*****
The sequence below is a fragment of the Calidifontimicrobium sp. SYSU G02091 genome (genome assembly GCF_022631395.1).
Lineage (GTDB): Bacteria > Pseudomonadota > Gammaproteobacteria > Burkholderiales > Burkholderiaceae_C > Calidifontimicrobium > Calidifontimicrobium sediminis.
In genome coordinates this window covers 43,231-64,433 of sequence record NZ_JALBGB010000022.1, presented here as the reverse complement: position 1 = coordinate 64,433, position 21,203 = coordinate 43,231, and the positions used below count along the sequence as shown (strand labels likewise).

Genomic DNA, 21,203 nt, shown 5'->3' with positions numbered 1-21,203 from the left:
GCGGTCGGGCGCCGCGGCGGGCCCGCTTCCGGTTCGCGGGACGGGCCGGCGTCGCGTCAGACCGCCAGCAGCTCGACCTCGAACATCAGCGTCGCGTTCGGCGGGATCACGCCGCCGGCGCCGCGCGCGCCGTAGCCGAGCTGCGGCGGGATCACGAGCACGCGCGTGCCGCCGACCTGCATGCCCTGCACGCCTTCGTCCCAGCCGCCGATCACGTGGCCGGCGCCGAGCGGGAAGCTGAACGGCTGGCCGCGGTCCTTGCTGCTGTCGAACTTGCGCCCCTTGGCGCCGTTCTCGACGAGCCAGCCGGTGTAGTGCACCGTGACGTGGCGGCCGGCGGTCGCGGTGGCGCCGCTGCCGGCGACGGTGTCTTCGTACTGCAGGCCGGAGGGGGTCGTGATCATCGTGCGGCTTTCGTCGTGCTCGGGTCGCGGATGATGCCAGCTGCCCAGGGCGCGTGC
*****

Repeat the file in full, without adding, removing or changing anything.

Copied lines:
The sequence below is a fragment of the Calidifontimicrobium sp. SYSU G02091 genome (genome assembly GCF_022631395.1).
Lineage (GTDB): Bacteria > Pseudomonadota > Gammaproteobacteria > Burkholderiales > Burkholderiaceae_C > Calidifontimicrobium > Calidifontimicrobium sediminis.
In genome coordinates this window covers 43,231-64,433 of sequence record NZ_JALBGB010000022.1, presented here as the reverse complement: position 1 = coordinate 64,433, position 21,203 = coordinate 43,231, and the positions used below count along the sequence as shown (strand labels likewise).

Genomic DNA, 21,203 nt, shown 5'->3' with positions numbered 1-21,203 from the left:
GCGGTCGGGCGCCGCGGCGGGCCCGCTTCCGGTTCGCGGGACGGGCCGGCGTCGCGTCAGACCGCCAGCAGCTCGACCTCGAACATCAGCGTCGCGTTCGGCGGGATCACGCCGCCGGCGCCGCGCGCGCCGTAGCCGAGCTGCGGCGGGATCACGAGCACGCGCGTGCCGCCGACCTGCATGCCCTGCACGCCTTCGTCCCAGCCGCCGATCACGTGGCCGGCGCCGAGCGGGAAGCTGAACGGCTGGCCGCGGTCCTTGCTGCTGTCGAACTTGCGCCCCTTGGCGCCGTTCTCGACGAGCCAGCCGGTGTAGTGCACCGTGACGTGGCGGCCGGCGGTCGCGGTGGCGCCGCTGCCGGCGACGGTGTCTTCGTACTGCAGGCCGGAGGGGGTCGTGATCATCGTGCGGCTTTCGTCGTGCTCGGGTCGCGGATGATGCCAGCTGCCCAGGGCGCGTGC